That depends on what "comprehensive" means.
President Obama “pivoted” recently on immigration reform, in the words of DC pundits. He would work with House Republicans on an immigration piecemeal package if that’s what they want, he said. “If it’s Thanksgiving, we can carve that bird up in multiple pieces.”
This could be considered a flip flop.
Ever since the Senate passed its bipartisan comprehensive immigration reform bill in June, House Republicans have refused to consider the legislation, saying they wanted instead to bring only a few (5 to 7) separate pieces of immigration reform bills to a vote. The pieces include proposals that would grant more visas for H1B high tech workers, automatic green cards for foreign students with Masters and Doctorate degrees in STEM fields, and pathways to citizenship for investors, farm-workers and even DREAMERs, as well as possibly a national requirement for employers to use e-verify - more internal immigration enforcement.
Once passed separately in the House, Republican leaders indicated that they might put those pieces together into a package for the Senate to consider. But not as part of the Senate comprehensive bill. “We will never bring the Senate bill to the floor,” House leader John Boehner announced in October, even though it contains most of the pieces they are voting on. Why? Because it’s “comprehensive.”
But until now, Democrats, including President Obama, had dug in their heels. They have been adamant that the House must consider the Senate’s comprehensive immigration reform bill and add any new pieces to it as a normal part of Congressional conference committee negotiations.
This has been going back and forth for five months now. Senate leadership insists on “comprehensive only” and the House leadership advocates for “piecemeal only.”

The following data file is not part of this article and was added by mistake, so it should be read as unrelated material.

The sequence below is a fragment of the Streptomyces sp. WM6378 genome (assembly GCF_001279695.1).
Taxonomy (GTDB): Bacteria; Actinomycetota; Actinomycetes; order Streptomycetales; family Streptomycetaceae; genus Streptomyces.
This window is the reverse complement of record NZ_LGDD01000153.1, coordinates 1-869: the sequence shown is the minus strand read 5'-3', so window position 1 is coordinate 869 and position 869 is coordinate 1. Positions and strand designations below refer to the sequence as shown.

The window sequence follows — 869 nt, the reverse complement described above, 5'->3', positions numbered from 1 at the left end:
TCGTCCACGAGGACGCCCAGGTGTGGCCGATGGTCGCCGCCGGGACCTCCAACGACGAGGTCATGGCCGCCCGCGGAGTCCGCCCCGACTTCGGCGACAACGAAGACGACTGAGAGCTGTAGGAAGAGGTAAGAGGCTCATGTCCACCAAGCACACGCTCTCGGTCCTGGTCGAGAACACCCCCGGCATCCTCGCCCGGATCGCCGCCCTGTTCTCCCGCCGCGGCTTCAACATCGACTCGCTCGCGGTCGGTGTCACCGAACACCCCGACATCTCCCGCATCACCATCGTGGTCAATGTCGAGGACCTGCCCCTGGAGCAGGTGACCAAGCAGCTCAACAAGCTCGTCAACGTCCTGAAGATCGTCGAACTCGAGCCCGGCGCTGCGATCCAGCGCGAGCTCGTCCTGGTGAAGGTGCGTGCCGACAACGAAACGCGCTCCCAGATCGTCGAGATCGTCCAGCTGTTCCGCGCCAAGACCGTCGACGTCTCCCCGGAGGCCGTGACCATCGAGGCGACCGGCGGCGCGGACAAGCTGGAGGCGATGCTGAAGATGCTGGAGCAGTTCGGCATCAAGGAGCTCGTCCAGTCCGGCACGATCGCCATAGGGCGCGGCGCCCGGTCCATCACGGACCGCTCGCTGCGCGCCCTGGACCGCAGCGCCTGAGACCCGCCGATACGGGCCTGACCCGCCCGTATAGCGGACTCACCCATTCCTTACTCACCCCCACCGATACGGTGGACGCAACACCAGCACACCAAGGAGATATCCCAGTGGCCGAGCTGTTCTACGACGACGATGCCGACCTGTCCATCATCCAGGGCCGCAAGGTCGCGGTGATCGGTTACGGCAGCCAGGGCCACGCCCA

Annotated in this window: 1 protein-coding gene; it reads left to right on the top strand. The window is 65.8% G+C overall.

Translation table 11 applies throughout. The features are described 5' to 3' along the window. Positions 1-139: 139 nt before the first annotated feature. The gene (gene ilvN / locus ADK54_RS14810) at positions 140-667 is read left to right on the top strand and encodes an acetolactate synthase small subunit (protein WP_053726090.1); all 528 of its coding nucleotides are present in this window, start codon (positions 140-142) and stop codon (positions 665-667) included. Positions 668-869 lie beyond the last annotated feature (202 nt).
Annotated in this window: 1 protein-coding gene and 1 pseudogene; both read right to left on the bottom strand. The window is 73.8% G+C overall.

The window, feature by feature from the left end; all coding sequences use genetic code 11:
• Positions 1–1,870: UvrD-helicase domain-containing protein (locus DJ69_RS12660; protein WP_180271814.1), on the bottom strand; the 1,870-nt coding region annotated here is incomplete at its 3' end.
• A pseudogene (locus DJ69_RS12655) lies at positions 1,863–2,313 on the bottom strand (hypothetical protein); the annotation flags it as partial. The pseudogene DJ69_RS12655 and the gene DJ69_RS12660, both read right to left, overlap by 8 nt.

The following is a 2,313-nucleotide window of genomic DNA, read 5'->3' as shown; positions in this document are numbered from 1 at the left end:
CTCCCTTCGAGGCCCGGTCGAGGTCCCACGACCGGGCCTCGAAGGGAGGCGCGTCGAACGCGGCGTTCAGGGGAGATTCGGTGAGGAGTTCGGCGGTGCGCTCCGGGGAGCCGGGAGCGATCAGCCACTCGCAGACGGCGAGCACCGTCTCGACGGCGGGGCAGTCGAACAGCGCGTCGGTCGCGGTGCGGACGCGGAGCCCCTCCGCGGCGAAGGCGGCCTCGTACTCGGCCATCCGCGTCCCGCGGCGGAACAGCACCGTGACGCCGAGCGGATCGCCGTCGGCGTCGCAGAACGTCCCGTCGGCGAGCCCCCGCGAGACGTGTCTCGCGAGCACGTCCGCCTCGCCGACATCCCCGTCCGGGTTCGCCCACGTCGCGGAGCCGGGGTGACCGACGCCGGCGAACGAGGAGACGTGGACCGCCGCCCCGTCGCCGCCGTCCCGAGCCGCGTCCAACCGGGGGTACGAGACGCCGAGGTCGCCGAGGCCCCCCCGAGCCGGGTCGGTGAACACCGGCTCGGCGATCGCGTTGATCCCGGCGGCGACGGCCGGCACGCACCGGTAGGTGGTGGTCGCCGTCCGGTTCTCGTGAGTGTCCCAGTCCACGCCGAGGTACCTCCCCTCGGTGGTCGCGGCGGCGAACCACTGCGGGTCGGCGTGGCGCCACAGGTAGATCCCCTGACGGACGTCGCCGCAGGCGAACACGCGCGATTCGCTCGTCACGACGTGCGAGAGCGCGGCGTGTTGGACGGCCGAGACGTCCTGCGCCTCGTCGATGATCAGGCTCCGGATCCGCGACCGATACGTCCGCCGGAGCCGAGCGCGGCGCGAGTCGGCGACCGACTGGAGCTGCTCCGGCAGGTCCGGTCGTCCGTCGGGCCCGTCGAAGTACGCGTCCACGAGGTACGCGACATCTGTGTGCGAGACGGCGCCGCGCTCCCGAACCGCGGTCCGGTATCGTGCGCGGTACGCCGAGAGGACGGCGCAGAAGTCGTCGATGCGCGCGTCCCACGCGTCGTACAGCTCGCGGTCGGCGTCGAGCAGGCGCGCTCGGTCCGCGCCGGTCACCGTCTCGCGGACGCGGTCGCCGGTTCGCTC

Now suddenly, the President said “Let them have piecemeal.” But what does piecemeal mean?
The press rarely defines the differences between comprehensive and piecemeal. Sometimes even the word “reform” is left out and only “immigration” is used, such as in a recent headline in The Hill: “How Immigration Died.” (Immigration itself, dead? Really?)
But there is an easy definition. “Comprehensive” immigration reform means simply that the law includes proviso to provide some pathway to legal status for the estimated 11 million unauthorized foreign nationals currently living and working in the country illegally (variously referred to as illegal immigrants, unauthorized immigrants or undocumented people) would be given legal status, unconditional work permits, a pathway to permanent residency (a green card) and citizenship (if they so choose; to date, most with green cards don’t)”. This is variously referred to as ‘legalization’, “blanket amnesty”, “a pathway to citizenship”, “the right thing to do” and “rewarding millions of people for breaking the law”.
Piecemeal does not include this ‘pathway to citizenship’ for undesignated millions.
So did Obama flip-flop on comprehensive immigration reform?
Not necessarily. It depends on who and how many illegal immigrants are included in the piecemeal bill that he will approve. To date, Republican piecemeal proposals would legalize around 2-3 million illegal immigrants. What is the bottom line for Democrats? 11 million plus? 8 million? 4 million? 2-1 million DREAMERs? No limit?
Obama doesn’t say.
What do Democratic comprehensive immigration reform leaders say?
“The Senate bill which Democrats approved is itself so narrow that 3 million of the 11 million estimated undocumented immigrants in the U.S won’t qualify for legalized status,” Rep. Luis Gutierrez (IL), the Democrats’ most vocal voice on immigration reform said on Chicago National Public Radio “Afternoon Shift” on Nov. 1 according to the Huffington Post. But he adds: “DREAMERs and their parents should be included in any immigration reform bill (including piece-meal)”. Then he adds: “Democrats in the House of Representatives have to stop negotiating from the point of view that they’re in the majority. We’re not”.
But Gutierrez varies. In a House hearing on July 23 for a Republican bill that proposed to legalize DREAMERS only, Gutierrez adamantly objected. “It would be un-American to only legalize some, not all undocumented persons, including their families and those who had been deported”.
But that was before the Virginia and New Jersey elections, and the Obamacare roll-out difficulties. Next year’s crucial race for the control of the Senate (where none of the target states to date have any significant number of Latino voters) will certainly decide if immigration reform is even important in the 2014 election.
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